I think it was the ‘No Women Allowed’ sign in front of the still being built ubosot that left such a soft spot in my heart for Wat Sri Suphan. Out for a night of shopping and a foot massage at the Saturday Night Market in Chiang Mai with two soon-to-be-banned dykes in tow, I stumbled upon the temple unexpectedly, though in Chiang Mai you should always expect that you’ll find a wat on any excursion around town. If not several. This one was bathed in the warm glow of worshipers’ candles, had a handful of monks on display, and offered merit making for touri. Throw in a Ganesha statue to please my neo-Hindu Thai friend, a cool shot that eventually became the header photo on my blog, and I’d call the fun, but quick visit a success.
That night, just inside the entrance gate, several novice monks manned a table offering metallic bodhi leaves for sale that, after adorning with your name and message in Sharpie, you could hang on a donation tree. A fund raiser for the wat, merit making for the locals, and a legal graffiti op for touri, all rolled into one. They were smart enough to go for the cash before women could discover part of the temple was off-limits to their kind. When a ubosot is being built and before it receives its final blessing Buddhist doctrine holds that women, who are unclean, may not step into the chapel. That it was Thai culture at fault, a custom of the land, did not sit any better with the dykes. But did make for a great photo op.
A year later, in town again, I decided to make a pilgrimage out to Wat Sri Suphan again, a daytime visit to see what the night had hidden from view. And to check out progress on the bot. The merit-making bodhi leaves were no longer on offer, the ban against women was still in effect.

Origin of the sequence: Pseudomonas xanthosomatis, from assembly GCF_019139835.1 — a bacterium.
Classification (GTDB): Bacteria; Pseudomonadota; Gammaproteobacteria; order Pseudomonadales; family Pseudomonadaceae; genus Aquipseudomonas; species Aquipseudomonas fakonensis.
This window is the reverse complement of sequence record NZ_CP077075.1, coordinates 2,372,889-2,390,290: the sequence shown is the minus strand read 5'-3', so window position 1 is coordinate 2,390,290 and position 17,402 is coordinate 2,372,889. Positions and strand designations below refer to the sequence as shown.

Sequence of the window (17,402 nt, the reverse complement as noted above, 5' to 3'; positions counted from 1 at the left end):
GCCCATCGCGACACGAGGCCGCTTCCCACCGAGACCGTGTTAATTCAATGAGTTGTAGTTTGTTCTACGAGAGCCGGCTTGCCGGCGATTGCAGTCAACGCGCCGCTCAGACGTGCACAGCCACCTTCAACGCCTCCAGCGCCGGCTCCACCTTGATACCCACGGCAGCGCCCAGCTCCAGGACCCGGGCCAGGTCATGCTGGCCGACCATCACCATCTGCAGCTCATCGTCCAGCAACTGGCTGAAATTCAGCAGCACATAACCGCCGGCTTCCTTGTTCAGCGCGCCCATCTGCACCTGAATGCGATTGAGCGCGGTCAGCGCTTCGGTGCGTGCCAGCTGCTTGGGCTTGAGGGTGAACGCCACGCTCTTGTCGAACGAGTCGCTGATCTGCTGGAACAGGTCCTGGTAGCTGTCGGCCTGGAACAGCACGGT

Wat Sri Suphan’s wiharn seems diminutive from the outside. Possibly it’s all the red umbrellas, metallic Buddhas, and humongous drums staged at the front entrance that dwarfs it’s size. It’s a colorful entrance display, but it’s not until you get inside that you realize how large the temple really is. On my visit it was filled with novice monks. Sweet. It’s not unheard of to run across a mass of mini-monks at Thai temples, though usually it’s because they are doing their evening chants or it’s feeding time. The monks at Wat Sri Suphan were undoubtedly gathered for a purpose but were broken up into small groups doing what youth do best: chatting, horsing around, and accomplishing nothing. At least until an elder monk walked in. Then everyone got busy looking busy. Until the coast cleared once again.
Like Wat Chedi Luang, Wat Sri Suphan has a ‘monk chat’ program that provides touri the opportunity of talking with one of the brethren. Not as accessible or as famous as the more popular Wat Chedi, Wat Sri Suphan’s monks seldom get the chance to practice their English skills. One novice wasn’t willing to wait for the opportunity and instead headed over immediately when he saw me enter the wiharn.
A chubby little guy who’d been standing off by himself, even among the Buddhist fellowship fat youth face are equally unpopular existence as fat kids do elsewhere in the world. But he had the jolly thing down pat. And spoke excellent English. Novice monks and bar boys tend to progress through the same set of opening lines, so after his initial question of ‘where you from’ I headed off the rest by asking him about the wat.